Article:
Buying low and selling high. It’s the commonsense strategy that strongly influences business and personal investment decisions aimed to maximize the value of our economic activities.

For example, investing in a down stock market offers the long-term investor an opportunity for upside gains because the investor decides to buy assets with lower valuations. A similar analogy is reflected in the way in which we manage our properties and homes. We seek the best deal on the buy side and take affirmative steps to increase its value by making repairs, by improving the productivity of the undeveloped portions of the land and through regular maintenance and upkeep.

We often make these decisions in the face of uncertain outcomes. However, with respect to natural gas and its derivatives, the one constant is the abundance of supply in West Virginia. And this offers all stakeholders great upside.

Recently, oil and natural gas industry participants have made announcements regarding near-term development plans related to depressed market conditions unique to the Appalachian Basin.

These announcements reflect a business reality in our industry ­– slower growth, disciplined capital spending and disposing of non-core assets are necessary for market participants to endure the long horizon of over-supply and lower commodity prices.

West Virginia’s natural gas and oil industry has endured these cycles for generations. Such is not a new phenomenon, although the scale is much larger given the tremendous capital investment required in the new era of horizontal drilling.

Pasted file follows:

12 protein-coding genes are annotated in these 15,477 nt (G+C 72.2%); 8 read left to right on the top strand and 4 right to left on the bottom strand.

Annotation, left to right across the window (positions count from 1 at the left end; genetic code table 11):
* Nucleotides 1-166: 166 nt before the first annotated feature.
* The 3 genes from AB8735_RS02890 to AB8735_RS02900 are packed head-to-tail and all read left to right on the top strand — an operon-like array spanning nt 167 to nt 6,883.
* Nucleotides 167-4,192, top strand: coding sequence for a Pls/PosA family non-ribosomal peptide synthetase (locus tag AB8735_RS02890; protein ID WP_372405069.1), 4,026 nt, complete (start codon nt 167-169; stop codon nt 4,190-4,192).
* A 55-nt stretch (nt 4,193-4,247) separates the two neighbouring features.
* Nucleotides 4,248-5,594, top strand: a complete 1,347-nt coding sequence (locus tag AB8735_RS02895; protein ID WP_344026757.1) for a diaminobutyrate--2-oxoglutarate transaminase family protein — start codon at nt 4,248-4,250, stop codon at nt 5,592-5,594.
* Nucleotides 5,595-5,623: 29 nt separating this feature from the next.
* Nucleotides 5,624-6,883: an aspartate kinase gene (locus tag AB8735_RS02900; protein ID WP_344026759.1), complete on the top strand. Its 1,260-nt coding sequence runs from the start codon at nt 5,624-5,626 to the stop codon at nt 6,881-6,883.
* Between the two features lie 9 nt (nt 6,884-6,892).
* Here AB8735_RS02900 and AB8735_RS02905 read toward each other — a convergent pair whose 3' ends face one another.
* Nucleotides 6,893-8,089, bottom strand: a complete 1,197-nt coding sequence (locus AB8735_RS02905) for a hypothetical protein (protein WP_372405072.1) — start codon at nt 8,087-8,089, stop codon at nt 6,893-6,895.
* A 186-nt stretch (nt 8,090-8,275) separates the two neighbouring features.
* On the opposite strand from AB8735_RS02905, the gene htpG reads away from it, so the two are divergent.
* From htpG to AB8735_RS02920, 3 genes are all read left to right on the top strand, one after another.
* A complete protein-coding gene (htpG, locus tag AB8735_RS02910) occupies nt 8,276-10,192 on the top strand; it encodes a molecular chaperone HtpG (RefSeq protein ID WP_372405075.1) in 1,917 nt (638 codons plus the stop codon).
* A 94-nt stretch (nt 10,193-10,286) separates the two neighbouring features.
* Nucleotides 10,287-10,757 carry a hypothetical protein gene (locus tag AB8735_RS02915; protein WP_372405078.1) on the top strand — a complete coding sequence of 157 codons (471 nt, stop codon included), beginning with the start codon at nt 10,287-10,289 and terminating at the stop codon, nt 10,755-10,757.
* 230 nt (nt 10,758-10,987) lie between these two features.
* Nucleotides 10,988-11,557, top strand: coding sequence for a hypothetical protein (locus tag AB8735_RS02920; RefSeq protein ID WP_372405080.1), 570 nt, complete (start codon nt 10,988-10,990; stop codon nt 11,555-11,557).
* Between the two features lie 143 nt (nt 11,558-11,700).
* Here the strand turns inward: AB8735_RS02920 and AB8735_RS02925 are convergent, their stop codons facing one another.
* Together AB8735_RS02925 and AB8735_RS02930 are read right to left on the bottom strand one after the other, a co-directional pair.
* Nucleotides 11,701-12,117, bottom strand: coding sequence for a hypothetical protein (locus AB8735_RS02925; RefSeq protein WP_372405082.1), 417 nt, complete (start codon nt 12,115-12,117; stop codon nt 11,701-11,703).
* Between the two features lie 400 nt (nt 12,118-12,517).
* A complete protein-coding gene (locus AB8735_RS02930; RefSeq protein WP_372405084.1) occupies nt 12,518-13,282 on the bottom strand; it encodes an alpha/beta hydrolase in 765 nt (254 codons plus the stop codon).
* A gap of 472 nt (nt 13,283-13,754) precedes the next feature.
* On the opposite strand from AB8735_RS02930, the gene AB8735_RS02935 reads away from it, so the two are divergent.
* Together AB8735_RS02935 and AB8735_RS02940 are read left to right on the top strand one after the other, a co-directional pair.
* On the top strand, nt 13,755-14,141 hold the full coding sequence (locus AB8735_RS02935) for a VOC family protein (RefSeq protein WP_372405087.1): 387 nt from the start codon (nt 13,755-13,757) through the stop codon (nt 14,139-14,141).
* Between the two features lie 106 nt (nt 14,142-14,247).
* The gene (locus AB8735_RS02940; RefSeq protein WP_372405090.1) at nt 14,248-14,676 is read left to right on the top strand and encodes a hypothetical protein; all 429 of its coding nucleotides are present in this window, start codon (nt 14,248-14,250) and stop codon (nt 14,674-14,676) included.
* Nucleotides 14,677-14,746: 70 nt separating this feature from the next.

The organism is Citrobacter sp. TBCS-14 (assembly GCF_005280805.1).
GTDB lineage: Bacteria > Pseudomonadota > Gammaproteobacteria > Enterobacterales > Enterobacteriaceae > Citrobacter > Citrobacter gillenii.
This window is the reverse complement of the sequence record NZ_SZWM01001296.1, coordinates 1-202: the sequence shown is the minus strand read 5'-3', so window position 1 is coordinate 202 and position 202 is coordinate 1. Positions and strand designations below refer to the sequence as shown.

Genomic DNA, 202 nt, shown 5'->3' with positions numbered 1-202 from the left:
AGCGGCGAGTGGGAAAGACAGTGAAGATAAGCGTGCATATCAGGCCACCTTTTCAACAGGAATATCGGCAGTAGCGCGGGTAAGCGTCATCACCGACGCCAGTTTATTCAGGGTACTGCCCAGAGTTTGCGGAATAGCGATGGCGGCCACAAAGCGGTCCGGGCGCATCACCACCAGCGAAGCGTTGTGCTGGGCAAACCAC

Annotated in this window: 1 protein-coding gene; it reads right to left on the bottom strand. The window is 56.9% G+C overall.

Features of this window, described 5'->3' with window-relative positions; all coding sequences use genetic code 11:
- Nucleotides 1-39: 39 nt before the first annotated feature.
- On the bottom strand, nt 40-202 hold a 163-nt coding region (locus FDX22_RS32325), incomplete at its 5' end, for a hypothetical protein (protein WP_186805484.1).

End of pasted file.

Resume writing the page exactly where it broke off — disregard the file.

But these cycles also present opportunities. Our state leaders should seize on the opportunities in the current down cycle – including policies to incentivize new activity – and adopt laws and regulations which reflect the evolution of drilling and production methods associated with technology driven horizontal drilling.

The Appalachian basin, and specifically West Virginia, has an abundance of natural gas and natural gas liquids. Yet, West Virginia is not realizing the full potential. With respect to natural gas, we must take bold steps to create new, in-state demand, as well as appreciate that natural gas is a commodity in the world market to which the Appalachian Basin is a major contributor of natural gas.

Let’s create a regulatory environment that permits all industries in the state the flexibility to choose its feedstock for heating, energy and manufacturing inputs through direct negotiations with producers. This will encourage additional investment in the way of new production to fill demand. New production could come with new drilling or through increased capital spending to rehabilitate older, conventional wells.

Let’s foster good tax policy. Since is a reduction in new wells being drilled and less production growth over the foreseeable future, a change in tax policy to incentivize new investments is a vehicle by which our State may encourage development activity that is not occurring presently.

One example of such a policy is a temporary reduction in the severance tax rate for new wells. Other gas-producing states have taken similar approaches in their tax structures as a means of providing an incentive for capital investment and sustaining current levels of tax revenue from natural gas production.